The government of India has abolished Rs 500 and Rs 1000 notes that were in circulation, and these have stopped to be legal tender as of November 8 midnight. The move is aimed at curbing black money and corruption in the country with citizens having the option of going to a bank or post office to exchange these notes or deposit them in their bank account.
And while ordinary folks might suddenly find the Rs 500, Rs 1000 notes in their wallets worthless, for digital wallets, the announcement is nothing short of a party. If your auto-rickshaw guy has a ‘Paytm accepted here’ sticker, at least you have some means of getting by today. Paytm, which is the country’s largest digital wallet, said it all in this tweet, “We have got two words for you: Paytm Karo.” Paytm’s co-founder and CEO Vijay Shekar tweeted this on the move, “Keep the money digital. Superb step by our dear PM @narendramodi. From a bit inconvenience to incredible bold step !”
Digital wallet players are lauding the decision as they see this as an opportunity for growth. “This a strong step taken by the Modi government and will benefit the growth of digital payments and digital banking in India. We (MobiKwik) are excited to be a part of this historic moment,” said Bipin Preet Singh, CEO of MobiKwik.
According to Upasana Taku, Co-founder MobiKwik, the cash withdrawal and deposit limits will mean that “millions of Indians who never adopted digital payments are now scrambling to figure out how to use a mobile wallet or a debit card for daily life transactions.” She adds that it won’t be different for retailers who will have to give up their hesitation for card/wallet acceptance. Taku feels this change was long “overdue” and “will certainly boost our economy as a whole.”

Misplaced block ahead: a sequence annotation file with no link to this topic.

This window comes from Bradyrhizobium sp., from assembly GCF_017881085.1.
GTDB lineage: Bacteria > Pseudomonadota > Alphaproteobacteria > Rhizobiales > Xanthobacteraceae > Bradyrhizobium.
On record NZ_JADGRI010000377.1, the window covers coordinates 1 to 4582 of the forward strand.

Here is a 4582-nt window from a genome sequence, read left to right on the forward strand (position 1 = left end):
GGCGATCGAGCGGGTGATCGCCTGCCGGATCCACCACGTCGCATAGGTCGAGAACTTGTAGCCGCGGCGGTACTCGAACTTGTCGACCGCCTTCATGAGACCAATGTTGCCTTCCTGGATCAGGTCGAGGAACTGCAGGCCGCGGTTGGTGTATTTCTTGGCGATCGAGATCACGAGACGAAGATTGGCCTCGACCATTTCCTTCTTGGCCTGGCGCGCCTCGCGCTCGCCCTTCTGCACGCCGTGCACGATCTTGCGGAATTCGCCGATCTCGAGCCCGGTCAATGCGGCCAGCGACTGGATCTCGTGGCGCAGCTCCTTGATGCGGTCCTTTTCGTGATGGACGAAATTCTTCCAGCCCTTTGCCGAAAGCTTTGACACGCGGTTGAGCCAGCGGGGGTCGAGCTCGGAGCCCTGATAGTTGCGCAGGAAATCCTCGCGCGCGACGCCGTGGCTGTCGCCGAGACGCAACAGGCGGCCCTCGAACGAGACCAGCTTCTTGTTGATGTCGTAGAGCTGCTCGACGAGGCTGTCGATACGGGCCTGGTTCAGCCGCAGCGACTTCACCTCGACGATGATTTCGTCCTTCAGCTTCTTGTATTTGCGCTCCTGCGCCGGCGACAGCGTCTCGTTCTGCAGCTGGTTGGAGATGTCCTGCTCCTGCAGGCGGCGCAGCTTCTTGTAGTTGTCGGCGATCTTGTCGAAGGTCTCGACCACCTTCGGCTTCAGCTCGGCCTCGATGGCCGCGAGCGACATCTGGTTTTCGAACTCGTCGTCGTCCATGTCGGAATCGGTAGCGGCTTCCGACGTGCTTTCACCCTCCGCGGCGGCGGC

“We welcome the Government’s bold and courageous move to weed out black money, which will have significant long term benefits for the economy. With this, the quantum of India’s economy moving through the digital pipes will witness massive growth. Both Snapdeal and FreeCharge are committed to supporting all such initiatives,” said Kunal Bahl, Co-founder & CEO Snapdeal.
For Digital wallet players, the announcement is seen as a boost to their months of efforts to encourage offline payments. Players like Paytm, and MobiKwik have integrated with IRCTC for payments. These players have also signed up with big retailers like Big Bazaar, etc. Mobikwik is now accepted at Croma, Pantaloons, Star Bazaar and others. Paytm had recently announced a tie-up with pharmacy chains 98.4 Degrees and Fortis Healthworld as well.
So if you were worried about offline stores, there are options that will go with digital wallets, but again these are mostly big-brand stores. The problem is that most local vendors, the shops close to your house are unlikely to accept the digital wallet, debit cards or credit card payments. Payment via digital means comes with the taxes, and a lot of vendors will tell you it will be 2 or 3 per cent extra if you are paying via card. In small towns, where big brand retail stores are missing, a payment via card is not always an option.
The other issue with rooting for digital wallets is that most have a limit of Rs 10,000 per month. A user will need to go eKYC verification in order to get the limit increased to Rs 1 lakh per month. KYC has been the big buzzword for the big players like Paytm and MobiKwik, but whether users will start signing up in droves now, is a little too soon to say. Let’s not forget, there are new Rs 500 and Rs 2000 notes coming back in circulation once normalcy is restored. So those who can afford to wait and manage mostly by cards, might just do so.
For digital wallet players, the problem is still that the main way of loading cash on the wallet is via a digital means like a debit card, net banking etc. Then there’s smartphone catch, the working internet connectivity. Most of India still doesn’t have all of this. Even those on 4G, 3G connections in the city face poor connectivity, which isn’t ideal in the middle of a transaction.
With the government suddenly pulling the plug on Rs 500, Rs 1000 notes, people who are not yet using digital means of payment, suddenly find themselves without any spare cash. And banks remain closed for today, which could add to problems.
While wallets are lauding this move for now, most common people might still prefer waiting for the spare cash.